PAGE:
At both Carowinds and Six Flags over Georgia in Atlanta, I rode what is basically the same stand-up coaster. At our park, it’s known as the Vortex, while down there they called it BatMan. A sighted person showed me how frighteningly close we come to the ground on one of the big turns on that thing.

Probably the most unnerving experience I know of someone having on that ride happened to my sister. She squeezed on the bars as the ride sped around the bend, and the bar came up as if unlocked! This caused her to hang in the air for the remainder of the ride, hoping she’d have enough strength to hold on until it stopped. Thinking of that makes me feel queasy. I think stuff like that may be why they’ve installed belts on most of those rides nowadays to offer additional security.

So which parks have you visited? What were the names of your favorite coasters? Do you know if they still exist?

Post-Convention: Writer’s Block and Finding Me

So, I’ve been back from my fun trip to Las Vegas for a bit over two weeks now, and I’ve not been able to think of anything particularly interesting to write about. I feel a bit dry, just trying to keep going from day to day. But my goal is to make at least one entry per week, so let’s see if I can just capture a hodge podge of my thoughts.

One of the things that has made this period better is spending two consecutive weekends with my cousin: the previous down in Charlotte and this one here in Durham. This was especially nice, as I opted, after asking my supervisor if I had enough time to do so, to take off of work on Friday and chill at home. My cousin had arrived on Thursday night.

We just did a lot of talking, harkening back to long ago days when we would often stay awake into the early morning hours, watching sports and gnawing on pizza slices. As far as baseball goes, I guess I’m an Atlanta Braves fan, as much as I’m a fan of any team. I like the sport, but wish we could get our own major league team somewhere in North Carolina. This isn’t likely to happen anytime soon though, given the many minor league franchises we have speckled throughout the state. Anyway, we listened to the Braves lose to the Los Angeles Dodgers 5-1. They seemed unable to do much of anything.

On Friday, I figured we might want to get out of the apartment for a bit. So, I used Uber, the service I mentioned a few entries ago, to take us over to the Waffle House on Hillsboro Road, about 1.5 miles away. I’m starting to use this service more and more frequently, finding that it is regularly cheaper than cabs and probably more reliable as well. I had them take me over to the DMV to get that expired ID card renewed, and going straight from work it was probably about $7 less than I would have paid otherwise. I also took them back to the Amtrak station when leaving Charlotte last weekend, and sent my cousin to the Durham Amtrak when he left yesterday via Uber. This last after there was some miscommunication that occurred when my favorite cabbie hadn’t let me know she wouldn’t be available to pick him up and was sending another cab. When that cab arrived and told me I’d called for a cab, I insisted that I hadn’t. I mean, it’s a strange thing to have happen when one isn’t expecting it. My cousin had planned to catch the 2:33 train out, but because of that snafu he ended up having to wait for the 7:48 train.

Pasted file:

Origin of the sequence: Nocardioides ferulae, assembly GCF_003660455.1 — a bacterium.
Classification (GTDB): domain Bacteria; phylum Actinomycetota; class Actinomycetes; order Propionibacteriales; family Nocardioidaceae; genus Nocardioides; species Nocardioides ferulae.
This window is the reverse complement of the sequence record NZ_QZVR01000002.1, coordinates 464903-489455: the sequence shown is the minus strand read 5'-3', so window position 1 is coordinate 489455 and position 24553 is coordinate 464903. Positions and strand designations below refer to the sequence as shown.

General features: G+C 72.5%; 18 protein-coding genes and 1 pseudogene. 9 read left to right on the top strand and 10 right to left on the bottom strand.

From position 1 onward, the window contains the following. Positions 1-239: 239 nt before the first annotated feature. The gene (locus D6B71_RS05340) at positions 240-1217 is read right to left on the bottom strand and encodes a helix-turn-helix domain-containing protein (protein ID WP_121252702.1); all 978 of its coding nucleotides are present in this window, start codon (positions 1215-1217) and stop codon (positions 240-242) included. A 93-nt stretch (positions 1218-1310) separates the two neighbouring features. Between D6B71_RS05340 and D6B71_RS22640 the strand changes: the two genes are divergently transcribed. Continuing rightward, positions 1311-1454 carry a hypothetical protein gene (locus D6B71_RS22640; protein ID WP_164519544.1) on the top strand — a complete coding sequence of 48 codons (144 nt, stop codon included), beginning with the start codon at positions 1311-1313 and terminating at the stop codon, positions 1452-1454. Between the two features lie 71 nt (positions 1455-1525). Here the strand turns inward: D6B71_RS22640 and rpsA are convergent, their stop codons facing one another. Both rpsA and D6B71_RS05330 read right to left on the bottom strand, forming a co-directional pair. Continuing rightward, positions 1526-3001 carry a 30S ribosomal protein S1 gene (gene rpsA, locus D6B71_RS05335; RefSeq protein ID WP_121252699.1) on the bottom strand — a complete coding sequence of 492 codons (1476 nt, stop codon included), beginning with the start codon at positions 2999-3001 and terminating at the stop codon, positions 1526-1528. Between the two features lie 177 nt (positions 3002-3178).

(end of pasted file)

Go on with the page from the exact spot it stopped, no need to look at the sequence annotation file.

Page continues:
If you’d like to try Uber, and it’s available in your area, why not get us both free rides by using my code at sign-up: johnm1014 . Thanks.

And, not much else. I hear tell that we may get at least one final burst of summer. I sure hope so! Right now, it doesn’t seem as if the sun has shone since at least Wednesday. Anyone who knows me knows I begin to feel deprived after such a long time without that warmth. On Friday, we had to brave heavy rains and gusts, and were lucky to emerge with our hearing aids in tact. It was definitely fun.

I am doing a lot of reading and acquiring books with the Amazon gift card I was given for my participation in the Braille study at ACB. So far, I’ve gotten Earthbound, by my good online friend Elaine Calloway, the third in her Elemental Clan series. I also got one that sounds fascinating to me called Fasten Your Seatbelts: A Flight Attendant’s Adventures 36, 000 Feet and Below, by Christine Churchill. I read Heather Poole, another famous flight attendant’s book Cruising Attitude at about this time last year, and feel that it will help me continue my travels, if only in my mind.

Not that I have any idea when I’ll have time to read these books, on top of the stuff I’m already reading from Audible and/or the NLS, but we shall see. Certainly the iPhone does make that easier.

Let’s hope I have more fun stuff to write about in the near future. Till then, I’m off to enjoy what remains of my weekend, and perhaps catch a bit of tonight’s preseason NFL opener between the New York Giants and Buffalo Bills. That’s right, it’s already time for American football again. Too fast does time go.